What is not discussed by some that focus on the polystrate trees is that the entire area (hundreds of square miles) has rocks that are full of remains of these plants to the exclusion of any other types of plants.  I mentioned right at the top of this post that no flowering plant fossil has ever been found here despite thousands of people having looked for fossils in this area.   The roots, stems, and reproductive structures are all from extinct groups of plants called lycophytes and some ancient ferns.

Batrachichnus salamandroides trackway. Click to enlarge. Credit: Gloria Melanson

Batrachichnus salamandroides trackway found by amateur collectors at the Joggins fossil cliffs. Click to enlarge. Credit: Gloria Melanson

It isn’t just the plants that are famous at the Joggins Fossil Cliffs.  More evidence that this was a shallow water swamp, lowland forest and/or delta region prone to flooding is the presence of thousands of tracks of small amphibians, small reptiles and even giant millipedes.   The above image is from a report last year of  the smallest known tetrapod footprints in the fossil record.  This small set of tracks was found by an amateur fossil  hunter walking along the same beach that we walked in 2007.  In addition to the track-ways many fossils of a salamander-like amphibian and small reptiles have been found here.   The tracks that are found in these layers are the types of tracks that one would expect that the same organisms to make.  The presence of fossils plus track-ways suggests that there were organisms living with the plants that are also preserved here.

Implications of the Joggins Fossil Cliffs for Young Earth Creationism

While creationists talk a lot about the standing tree fossils I have never heard them talk about any of the other fossil nor have I heard them talk about the geological context of the site.   The presence of thousands of small track-ways, amphibian fossils and remains of all of the part of the same trees in this area strongly suggest an ecology in which these where the only organisms present at the time these sediments were laid down.  YECs would have all of these rocks laid down in a short (hours to days) period of time. They point to the trees in place as evidence that it must have happened very fast. But what about the tracks of very small animals and the preserved ripple marks?  Why are there no flowering plants fossils? Why no pollen from any trees  or flowers?  Why is there only type of tree found here and why is it that on every continent there are rocks that contain these same combinations of plants and animals?   The polystrate trees are not that difficult to explain once you have really looked at the context.  Inundation by local flooding over a period of months or even 10s of years is very reasonable and viable hypothesis to explain them.  However, a cataclysmic flood that caused all these layers of rock to form in days has no power to explain the presence of only amphibians and reptiles to the exclusion of all mammals, dinosaurs, and birds and the lack of plant diversity and the presence of ripple marks and most importantly the many tracks of animals.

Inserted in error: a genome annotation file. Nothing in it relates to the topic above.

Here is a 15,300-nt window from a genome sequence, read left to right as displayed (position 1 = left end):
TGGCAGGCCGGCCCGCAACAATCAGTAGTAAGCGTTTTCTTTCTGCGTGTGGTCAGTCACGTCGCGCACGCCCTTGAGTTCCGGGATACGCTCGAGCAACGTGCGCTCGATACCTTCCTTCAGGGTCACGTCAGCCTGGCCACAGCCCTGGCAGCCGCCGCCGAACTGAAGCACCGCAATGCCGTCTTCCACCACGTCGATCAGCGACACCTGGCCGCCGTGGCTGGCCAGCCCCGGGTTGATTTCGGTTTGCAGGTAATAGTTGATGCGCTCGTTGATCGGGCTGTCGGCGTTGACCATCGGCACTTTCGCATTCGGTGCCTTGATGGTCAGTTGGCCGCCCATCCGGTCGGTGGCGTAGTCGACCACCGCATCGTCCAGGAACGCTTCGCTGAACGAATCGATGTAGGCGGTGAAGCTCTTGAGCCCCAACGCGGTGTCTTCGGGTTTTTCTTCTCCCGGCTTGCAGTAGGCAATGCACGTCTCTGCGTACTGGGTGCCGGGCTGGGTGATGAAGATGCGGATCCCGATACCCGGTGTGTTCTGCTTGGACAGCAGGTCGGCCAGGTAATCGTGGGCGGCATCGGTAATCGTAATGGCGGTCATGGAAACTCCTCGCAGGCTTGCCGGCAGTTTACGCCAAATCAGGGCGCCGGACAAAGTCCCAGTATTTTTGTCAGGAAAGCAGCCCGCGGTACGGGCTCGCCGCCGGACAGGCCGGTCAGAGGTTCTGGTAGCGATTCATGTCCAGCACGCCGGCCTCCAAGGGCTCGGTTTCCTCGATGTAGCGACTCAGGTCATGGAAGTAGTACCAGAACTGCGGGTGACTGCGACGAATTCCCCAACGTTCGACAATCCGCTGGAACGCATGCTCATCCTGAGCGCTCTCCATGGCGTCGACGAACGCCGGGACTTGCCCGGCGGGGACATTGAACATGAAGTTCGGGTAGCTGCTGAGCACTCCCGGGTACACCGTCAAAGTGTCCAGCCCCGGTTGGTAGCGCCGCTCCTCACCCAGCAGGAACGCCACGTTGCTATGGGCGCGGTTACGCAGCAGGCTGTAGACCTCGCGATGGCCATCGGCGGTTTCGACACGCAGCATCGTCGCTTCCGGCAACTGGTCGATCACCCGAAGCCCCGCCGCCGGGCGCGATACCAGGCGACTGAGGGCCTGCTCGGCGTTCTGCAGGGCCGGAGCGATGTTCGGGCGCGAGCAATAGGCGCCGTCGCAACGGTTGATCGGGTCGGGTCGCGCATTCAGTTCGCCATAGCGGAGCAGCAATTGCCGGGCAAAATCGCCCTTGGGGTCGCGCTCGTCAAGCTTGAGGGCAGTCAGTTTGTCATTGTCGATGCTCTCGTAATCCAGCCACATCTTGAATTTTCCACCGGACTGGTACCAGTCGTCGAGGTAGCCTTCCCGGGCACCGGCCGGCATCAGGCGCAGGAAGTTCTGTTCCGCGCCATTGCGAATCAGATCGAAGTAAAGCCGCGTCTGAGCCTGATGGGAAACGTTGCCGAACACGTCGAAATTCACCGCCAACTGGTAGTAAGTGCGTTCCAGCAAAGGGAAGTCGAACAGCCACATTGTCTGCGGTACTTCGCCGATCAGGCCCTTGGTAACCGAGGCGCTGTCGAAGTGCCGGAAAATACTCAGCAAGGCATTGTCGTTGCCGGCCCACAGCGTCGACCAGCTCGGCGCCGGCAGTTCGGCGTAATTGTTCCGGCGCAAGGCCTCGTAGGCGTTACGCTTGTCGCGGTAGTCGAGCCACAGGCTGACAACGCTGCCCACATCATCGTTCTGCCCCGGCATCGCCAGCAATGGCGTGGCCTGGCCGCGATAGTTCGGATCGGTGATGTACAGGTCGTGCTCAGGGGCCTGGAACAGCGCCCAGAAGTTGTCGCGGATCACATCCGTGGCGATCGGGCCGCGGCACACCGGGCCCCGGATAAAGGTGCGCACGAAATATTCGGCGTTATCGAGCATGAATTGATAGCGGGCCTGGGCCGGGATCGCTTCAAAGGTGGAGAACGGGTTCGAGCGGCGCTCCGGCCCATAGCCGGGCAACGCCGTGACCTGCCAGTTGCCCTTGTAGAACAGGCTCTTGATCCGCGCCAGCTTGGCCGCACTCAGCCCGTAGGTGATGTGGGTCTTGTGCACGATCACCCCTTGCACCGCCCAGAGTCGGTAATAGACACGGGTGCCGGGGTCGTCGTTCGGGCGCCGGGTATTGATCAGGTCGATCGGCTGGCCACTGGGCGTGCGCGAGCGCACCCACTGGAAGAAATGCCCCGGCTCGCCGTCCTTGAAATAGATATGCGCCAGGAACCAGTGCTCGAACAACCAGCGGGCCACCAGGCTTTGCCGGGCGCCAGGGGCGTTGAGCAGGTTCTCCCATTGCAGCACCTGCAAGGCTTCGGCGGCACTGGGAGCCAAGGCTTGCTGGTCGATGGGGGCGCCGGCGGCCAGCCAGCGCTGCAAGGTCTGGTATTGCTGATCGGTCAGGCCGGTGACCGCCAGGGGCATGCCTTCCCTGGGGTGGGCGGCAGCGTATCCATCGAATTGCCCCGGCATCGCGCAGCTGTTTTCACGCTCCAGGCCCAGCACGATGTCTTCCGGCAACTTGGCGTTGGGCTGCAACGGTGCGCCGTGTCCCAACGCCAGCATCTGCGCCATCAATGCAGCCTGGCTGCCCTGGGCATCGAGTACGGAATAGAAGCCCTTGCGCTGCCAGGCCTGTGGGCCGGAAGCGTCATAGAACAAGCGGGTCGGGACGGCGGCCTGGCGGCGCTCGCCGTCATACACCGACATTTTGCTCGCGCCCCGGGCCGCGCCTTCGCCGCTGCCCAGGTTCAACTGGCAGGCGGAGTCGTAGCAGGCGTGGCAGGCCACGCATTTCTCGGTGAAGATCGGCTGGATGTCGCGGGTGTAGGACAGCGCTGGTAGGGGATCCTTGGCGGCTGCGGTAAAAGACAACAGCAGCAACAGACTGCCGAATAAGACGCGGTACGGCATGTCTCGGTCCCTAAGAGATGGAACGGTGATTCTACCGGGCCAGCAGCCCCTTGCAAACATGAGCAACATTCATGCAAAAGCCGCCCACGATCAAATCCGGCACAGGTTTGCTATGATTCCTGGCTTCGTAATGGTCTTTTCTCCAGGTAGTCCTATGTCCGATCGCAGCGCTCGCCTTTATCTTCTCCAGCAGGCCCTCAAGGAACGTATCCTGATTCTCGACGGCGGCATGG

References: 

STIMSON, M., LUCAS, S. and MELANSON, G. 2012. The Smallest Known Tetrapod Footprints: Batrachichnus Salamandroides from the Carboniferous of Joggins, Nova Scotia, Canada. Ichnos 19: 127-140.

Comments

  1. ashley haworth-roberts says:

    Spectacular images.

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    • Thanks. I really do regret not taking many more pictures but my excuse is that this was at the tail end of our trip and travel fatigue was setting in. I would have liked to have hiked much further along the cliffs but at the time my youngest was only 1 1/2 years old. You might wonder why I dont’ have a picture of my own of the polystrate trees. That was my goal but what I learned when I was there was that they are not common and the ones that you see from the old pictures are no longer there because they have eroded. As a result there aren’t many to see and I would have had to walk a long way to see any. It just goes to show that the conditions that produce such trees are not common but horizontal trees are much more common as you might expect.

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  2. This is just a short drive from where I grew up in Dieppe, NB. The guy who found Batrachichnus salamandroides tracks was actually a classmate of mine in my early school days, and is a trained geologist. When I was president of the Sir Hugh Fletcher Geology Club at Acadia University we took a group to Joggins for a field trip and everyone found it very cool! If anyone is reading this and wants to experience the best of the rapid tide changes in the Bay of Fundy, I’d suggest booking in a white water rafting trip on the incoming tide of the Shubenacadie River (http://www.shubie.com/) – so, so fun!!

    I live in Australia now, but it’s nice to see some appreciation for the wonders close to home, even though my stomping grounds were referred to as “rather average terrain and small towns”! Haha!

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  3. pick point: you wrote “coal seems” not “coal seams.” Great post, I very much enjoy your blog!

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  1. […] which are found out of sequence. That’s not to say they prove young earth creationism. Far from it. So Nye seems to have been mistaken on this point. Second, he presented the Big Bang theory as […]

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  2. […] example, in Nova Scotia there are cliffs which have the fossilized remains of ancient tree-like plants called […]